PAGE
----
Reprint from Horseback
RENO, – The BLM is escalating removal of wild horses from western rangelands in epic numbers. Thirteen thousand horses will be removed just this year. Flawed data and ulterior motive drive their purpose. Blanket closures, deception and restrictions hide their brutal enterprise.
With journalists excluded, their public relations prowess spins favorable accounts from horrendous failures. It’s called the “Owyhee Slaughter.” Thirty-four wild horses perished in northeastern Nevada this July in a BLM roundup. The BLM blamed dry range conditions.
It started when the BLM told a federal judge if his injunction against the roundup continued, 75 percent of the Owyhee herd would die for lack of water. This bleak testimony formed the basis for the judge to lift the injunction. But, something was awry. The BLM managed the area exclusively. They planned the roundup months in advance while never forecasting this emergency.
When the BLM vacated Owyhee after the roundup concluded, independent range experts were eager to see firsthand what caused the emergency. Contrary to BLM court testimony, they found water and lots of it.
It’s a disturbing process. The BLM uses helicopters to push herds several miles. Horses are panic driven over difficult terrain in midsummer heat. New foals, their moms and pregnant mares are among those pursued. Oftentimes they don’t survive. Resultantly, the BLM excludes journalists to discourage their reporting to the public of what transpires behind closed doors.
When Congress in 1971 proclaimed their protected status, wild horses became America’s newest native citizens. When Congress entrusted their welfare in part to the BLM, the assignment posed a conflict where the BLM’s role as “property manager” competes with the horses’ best interests. The BLM caters to private interests who use considerable areas of public land to extract non-renewable resources. To make room for these private concerns the BLM eliminates wild horses from the landscape, giving little credence to their iconic and protected status.
Despite massive land holdings the BLM chooses slivers of private property on which to capture horses. They contend private property is safer than public lands for horse roundups. With traps on private property, the BLM engages local authorities who threaten arrest should citizens trespass to sneak a peek. This allows the BLM to conduct their brutal enterprise under a blanket of secrecy.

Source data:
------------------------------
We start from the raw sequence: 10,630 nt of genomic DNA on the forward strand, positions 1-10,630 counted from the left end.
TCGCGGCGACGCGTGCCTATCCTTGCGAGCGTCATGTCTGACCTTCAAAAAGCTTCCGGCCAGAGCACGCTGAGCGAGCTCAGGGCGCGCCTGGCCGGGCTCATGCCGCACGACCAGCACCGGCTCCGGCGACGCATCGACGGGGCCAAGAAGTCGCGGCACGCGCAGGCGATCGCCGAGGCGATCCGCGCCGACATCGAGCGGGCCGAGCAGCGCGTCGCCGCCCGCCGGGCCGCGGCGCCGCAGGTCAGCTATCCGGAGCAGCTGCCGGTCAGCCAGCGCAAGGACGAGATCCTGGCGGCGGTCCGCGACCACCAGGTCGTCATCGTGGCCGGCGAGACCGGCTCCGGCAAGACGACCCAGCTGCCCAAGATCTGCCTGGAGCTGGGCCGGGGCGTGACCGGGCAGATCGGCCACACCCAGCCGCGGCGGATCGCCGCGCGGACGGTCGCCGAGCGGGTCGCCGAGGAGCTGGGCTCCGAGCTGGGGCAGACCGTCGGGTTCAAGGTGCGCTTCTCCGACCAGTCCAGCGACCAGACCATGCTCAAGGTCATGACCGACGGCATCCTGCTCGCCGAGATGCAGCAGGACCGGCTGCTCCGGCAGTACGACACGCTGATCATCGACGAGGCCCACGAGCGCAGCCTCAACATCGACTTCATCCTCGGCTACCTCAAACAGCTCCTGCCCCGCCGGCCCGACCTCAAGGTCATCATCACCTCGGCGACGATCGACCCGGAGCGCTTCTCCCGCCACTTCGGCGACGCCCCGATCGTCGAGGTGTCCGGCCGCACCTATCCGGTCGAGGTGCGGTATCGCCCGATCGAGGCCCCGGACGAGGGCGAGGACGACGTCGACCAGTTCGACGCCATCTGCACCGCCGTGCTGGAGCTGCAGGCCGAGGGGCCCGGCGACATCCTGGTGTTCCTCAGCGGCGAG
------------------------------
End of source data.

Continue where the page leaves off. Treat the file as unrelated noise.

How far did the BLM go to prevent public observation of the Owyhee Slaughter? In July horse journalist Laura Leigh and two friends sought to document the BLM’s herd removal. Anxious moments prevailed as BLM officials converged on the women before they reached the trap zone.
Three BLM officials and a sheriff’s deputy stood ground in a desolate region on the dirt road. Reminiscent of the Clantons and Earps, the women were blocked from traveling further. The men said don’t trespass. The women inquired. The men drew the figurative “private property” line in the sand. The women held cameras. The men packed guns. Tensions peaked when a BLM official shoved back a camera lens.
The women retreated, fearful of arrest from venturing beyond undefined property boundaries. It all occurred on public lands on a public road in violation of a judge’s order prohibiting closures.
Earlier, Ms. Leigh sought judicial help to postpone the BLM’s helicopter roundup to a time when foals were more sturdy and when temperatures cooled. She asserted First Amendment notions because the BLM’s land closure was a censorship of her right to observe and report government activity.
When the entourage of Washington, D.C. lawyers descended on Reno to defend Leigh’s claims, her counsel offered to forego suit if the BLM would postpone the roundups and allow public access. The BLM refused. The case proceeded.
Two federal judges agreed with Leigh’s right to observe government in action. Judge Hicks dissolved the BLM’s blanket closure, labeling it a First Amendment “prior restraint,” meaning, “censorship” of a free press. The second, a noted jurist, conveyed this:
“The Press was protected so that it could bare the secrets of the government and inform the people. Only a free and unrestrained press can effectively expose deception in government. And paramount among the responsibilities of a free press is the duty to prevent any part of the government from deceiving the people.” Hugo Black, 1971
What’s next? The BLM is back to “business as usual,” playing the “shell game” with roundup dates, closing public lands, censoring speech and killing good horses. If they can’t be stopped, America should be prepared to say goodbye to the last living symbol of the spirit of the west, the wild, free-roaming horse.
Author Bio: Gordon Cowan is a veteran civil litigator in Nevada who challenged the Interior Department’s news blackout of the brutal Owyhee roundup. Mr. Cowan raises horses, works with cattle, is a cutting horse enthusiast and a past president of a top rodeo in North America. His work on the ongoing issues of the First Amendment are supported by Wild Horse Education, Ms. Leigh Nevada non-profit.
Editor’s Note: Mr. Cowan successfully won the right in federal court for press and public to observe BLM activies on public land. Since that time the agency has flagrantly violated the court order. He is now attempting to get BLM held in contempt.
Personal note: I’d like you all to meet my attorney.
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